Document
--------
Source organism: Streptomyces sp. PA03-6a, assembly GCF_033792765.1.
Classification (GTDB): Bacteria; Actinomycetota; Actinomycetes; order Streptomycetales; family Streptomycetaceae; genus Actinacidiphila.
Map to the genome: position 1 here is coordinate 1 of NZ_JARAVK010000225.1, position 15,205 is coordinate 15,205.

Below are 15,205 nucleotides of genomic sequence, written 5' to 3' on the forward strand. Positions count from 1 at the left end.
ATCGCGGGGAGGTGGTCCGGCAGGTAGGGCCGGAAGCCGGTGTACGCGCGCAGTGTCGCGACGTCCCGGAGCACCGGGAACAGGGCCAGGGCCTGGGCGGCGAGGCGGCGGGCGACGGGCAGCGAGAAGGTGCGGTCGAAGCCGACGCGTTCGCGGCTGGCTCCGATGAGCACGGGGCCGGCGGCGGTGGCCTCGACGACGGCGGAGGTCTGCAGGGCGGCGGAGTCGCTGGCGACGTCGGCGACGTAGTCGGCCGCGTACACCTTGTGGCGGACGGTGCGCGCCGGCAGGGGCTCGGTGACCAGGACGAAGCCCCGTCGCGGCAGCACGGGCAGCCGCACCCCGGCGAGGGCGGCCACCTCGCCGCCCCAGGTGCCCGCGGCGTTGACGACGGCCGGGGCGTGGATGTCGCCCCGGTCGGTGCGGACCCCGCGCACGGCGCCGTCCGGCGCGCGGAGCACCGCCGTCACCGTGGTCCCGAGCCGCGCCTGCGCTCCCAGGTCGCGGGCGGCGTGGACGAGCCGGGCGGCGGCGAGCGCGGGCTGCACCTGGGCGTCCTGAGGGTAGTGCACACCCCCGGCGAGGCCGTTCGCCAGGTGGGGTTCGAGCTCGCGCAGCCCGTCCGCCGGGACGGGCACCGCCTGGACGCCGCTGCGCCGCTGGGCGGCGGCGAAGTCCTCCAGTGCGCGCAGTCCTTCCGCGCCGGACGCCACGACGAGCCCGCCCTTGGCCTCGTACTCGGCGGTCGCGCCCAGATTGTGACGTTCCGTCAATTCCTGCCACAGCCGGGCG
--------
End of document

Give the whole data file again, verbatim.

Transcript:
Source organism: Streptomyces sp. PA03-6a, assembly GCF_033792765.1.
Classification (GTDB): Bacteria; Actinomycetota; Actinomycetes; order Streptomycetales; family Streptomycetaceae; genus Actinacidiphila.
Map to the genome: position 1 here is coordinate 1 of NZ_JARAVK010000225.1, position 15,205 is coordinate 15,205.

Below are 15,205 nucleotides of genomic sequence, written 5' to 3' on the forward strand. Positions count from 1 at the left end.
ATCGCGGGGAGGTGGTCCGGCAGGTAGGGCCGGAAGCCGGTGTACGCGCGCAGTGTCGCGACGTCCCGGAGCACCGGGAACAGGGCCAGGGCCTGGGCGGCGAGGCGGCGGGCGACGGGCAGCGAGAAGGTGCGGTCGAAGCCGACGCGTTCGCGGCTGGCTCCGATGAGCACGGGGCCGGCGGCGGTGGCCTCGACGACGGCGGAGGTCTGCAGGGCGGCGGAGTCGCTGGCGACGTCGGCGACGTAGTCGGCCGCGTACACCTTGTGGCGGACGGTGCGCGCCGGCAGGGGCTCGGTGACCAGGACGAAGCCCCGTCGCGGCAGCACGGGCAGCCGCACCCCGGCGAGGGCGGCCACCTCGCCGCCCCAGGTGCCCGCGGCGTTGACGACGGCCGGGGCGTGGATGTCGCCCCGGTCGGTGCGGACCCCGCGCACGGCGCCGTCCGGCGCGCGGAGCACCGCCGTCACCGTGGTCCCGAGCCGCGCCTGCGCTCCCAGGTCGCGGGCGGCGTGGACGAGCCGGGCGGCGGCGAGCGCGGGCTGCACCTGGGCGTCCTGAGGGTAGTGCACACCCCCGGCGAGGCCGTTCGCCAGGTGGGGTTCGAGCTCGCGCAGCCCGTCCGCCGGGACGGGCACCGCCTGGACGCCGCTGCGCCGCTGGGCGGCGGCGAAGTCCTCCAGTGCGCGCAGTCCTTCCGCGCCGGACGCCACGACGAGCCCGCCCTTGGCCTCGTACTCGGCGGTCGCGCCCAGATTGTGACGTTCCGTCAATTCCTGCCACAGCCGGGCG